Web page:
[show abstract][hide abstract] ABSTRACT: Very low-density lipoprotein (VLDL) secretion provides a mechanism to export triglycerides (TG) from the liver to peripheral tissues, maintaining lipid homeostasis. In nonalcoholic fatty liver disease (NAFLD), VLDL secretion disturbances are unclear. Methionine adenosyltransferase (MAT) is responsible for S-adenosylmethionine (SAMe) synthesis and MAT I and III are the products of the MAT1A gene. Deficient MAT I and III activities and SAMe content in the liver have been associated with NAFLD, but whether MAT1A is required for normal VLDL assembly remains unknown. We investigated the role of MAT1A on VLDL assembly in two metabolic contexts: in 3-month-old MAT1A-knockout mice (3-KO), with no signs of liver injury, and in 8-month-old MAT1A-knockout mice (8-KO), harboring nonalcoholic steatohepatitis. In 3-KO mouse liver, there is a potent effect of MAT1A deletion on lipid handling, decreasing mobilization of TG stores, TG secretion in VLDL and phosphatidylcholine synthesis via phosphatidylethanolamine N-methyltransferase. MAT1A deletion also increased VLDL-apolipoprotein B secretion, leading to small, lipid-poor VLDL particles. Administration of SAMe to 3-KO mice for 7 days recovered crucial altered processes in VLDL assembly and features of the secreted lipoproteins. The unfolded protein response was activated in 8-KO mouse liver, in which TG accumulated and the phosphatidylcholine-to-phosphatidylethanolamine ratio was reduced in the endoplasmic reticulum, whereas secretion of TG and apolipoprotein B in VLDL was increased and the VLDL physical characteristics resembled that in 3-KO mice. MAT1A deletion also altered plasma lipid homeostasis, with an increase in lipid transport in low-density lipoprotein subclasses and decrease in high-density lipoprotein subclasses. Conclusion: MAT1A is required for normal VLDL assembly and plasma lipid homeostasis in mice. Impaired VLDL synthesis, mainly due to SAMe deficiency, contributes to NAFLD development in MAT1A-KO mice.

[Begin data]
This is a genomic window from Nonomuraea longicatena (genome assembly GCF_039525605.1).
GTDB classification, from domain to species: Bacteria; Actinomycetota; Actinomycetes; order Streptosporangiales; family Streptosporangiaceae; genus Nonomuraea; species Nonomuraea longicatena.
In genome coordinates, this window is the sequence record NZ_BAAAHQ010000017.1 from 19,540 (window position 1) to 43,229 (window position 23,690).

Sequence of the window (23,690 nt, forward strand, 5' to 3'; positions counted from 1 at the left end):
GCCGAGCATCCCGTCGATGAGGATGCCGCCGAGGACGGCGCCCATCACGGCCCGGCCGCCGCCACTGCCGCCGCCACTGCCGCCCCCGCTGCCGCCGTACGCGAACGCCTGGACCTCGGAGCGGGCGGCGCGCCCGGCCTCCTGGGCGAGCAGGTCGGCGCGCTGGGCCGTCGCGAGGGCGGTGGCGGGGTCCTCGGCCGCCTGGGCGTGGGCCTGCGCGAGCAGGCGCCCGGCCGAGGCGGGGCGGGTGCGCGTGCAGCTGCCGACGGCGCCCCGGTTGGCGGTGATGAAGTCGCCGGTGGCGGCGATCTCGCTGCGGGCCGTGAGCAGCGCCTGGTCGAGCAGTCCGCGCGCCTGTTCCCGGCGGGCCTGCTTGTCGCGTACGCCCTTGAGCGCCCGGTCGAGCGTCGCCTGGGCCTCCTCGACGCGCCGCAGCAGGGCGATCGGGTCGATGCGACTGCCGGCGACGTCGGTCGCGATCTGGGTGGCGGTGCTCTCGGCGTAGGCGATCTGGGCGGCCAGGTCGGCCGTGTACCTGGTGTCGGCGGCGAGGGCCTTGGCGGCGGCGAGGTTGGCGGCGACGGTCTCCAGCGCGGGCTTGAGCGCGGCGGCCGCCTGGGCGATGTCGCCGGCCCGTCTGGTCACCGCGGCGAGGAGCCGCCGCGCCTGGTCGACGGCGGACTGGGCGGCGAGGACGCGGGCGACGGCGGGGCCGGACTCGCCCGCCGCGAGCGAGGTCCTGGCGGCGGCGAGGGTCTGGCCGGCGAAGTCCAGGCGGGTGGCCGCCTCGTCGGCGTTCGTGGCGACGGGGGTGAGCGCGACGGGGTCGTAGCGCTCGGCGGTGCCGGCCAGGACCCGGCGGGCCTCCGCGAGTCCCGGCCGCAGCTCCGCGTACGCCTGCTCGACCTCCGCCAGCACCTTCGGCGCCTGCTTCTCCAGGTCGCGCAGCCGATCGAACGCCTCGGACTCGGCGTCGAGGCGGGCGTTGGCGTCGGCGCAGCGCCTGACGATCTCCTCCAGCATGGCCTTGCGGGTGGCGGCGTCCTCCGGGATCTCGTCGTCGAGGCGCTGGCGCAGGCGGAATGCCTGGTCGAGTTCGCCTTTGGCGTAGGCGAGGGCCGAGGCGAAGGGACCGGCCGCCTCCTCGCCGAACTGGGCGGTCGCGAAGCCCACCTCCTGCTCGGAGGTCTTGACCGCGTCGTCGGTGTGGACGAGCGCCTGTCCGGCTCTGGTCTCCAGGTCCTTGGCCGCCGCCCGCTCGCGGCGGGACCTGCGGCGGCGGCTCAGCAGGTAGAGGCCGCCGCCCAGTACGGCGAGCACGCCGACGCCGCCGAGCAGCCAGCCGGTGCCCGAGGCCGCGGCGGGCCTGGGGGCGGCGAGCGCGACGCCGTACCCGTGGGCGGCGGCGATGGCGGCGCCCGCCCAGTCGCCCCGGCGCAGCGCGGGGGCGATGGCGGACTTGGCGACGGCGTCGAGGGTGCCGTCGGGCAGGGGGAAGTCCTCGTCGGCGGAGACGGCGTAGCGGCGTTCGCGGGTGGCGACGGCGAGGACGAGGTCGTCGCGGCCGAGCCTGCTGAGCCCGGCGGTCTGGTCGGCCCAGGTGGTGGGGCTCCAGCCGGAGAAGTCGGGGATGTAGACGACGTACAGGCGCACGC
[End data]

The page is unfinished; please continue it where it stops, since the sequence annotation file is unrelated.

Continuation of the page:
[show abstract][hide abstract] ABSTRACT: Nonalcoholic fatty liver disease (NAFLD) is one of the most common causes of hepatic damage in developed countries. For this reason, mouse models of NAFLD have been developed to show progression of the disease because it perfectly resembles the human pathology. Here we show that diagnostic high-frequency ultrasound imaging (US) may be used as an effective method for monitoring the progression of liver disease, from steatosis to hepatocellular carcinoma in the methionine adenosyl transferase and glycine N-methyltransferase-deficient mice models. US reliably detected murine liver lesions associated with NAFLD in the two mice strains tested, with excellent agreement among US images, gross pathology and histological sections. Our results suggest US as a relevant approach for the study of NAFLD in mice, with interesting technical and therapeutic implications.
Ultrasound in medicine & biology 07/2011; 37(7):1161-9. · 2.02 Impact Factor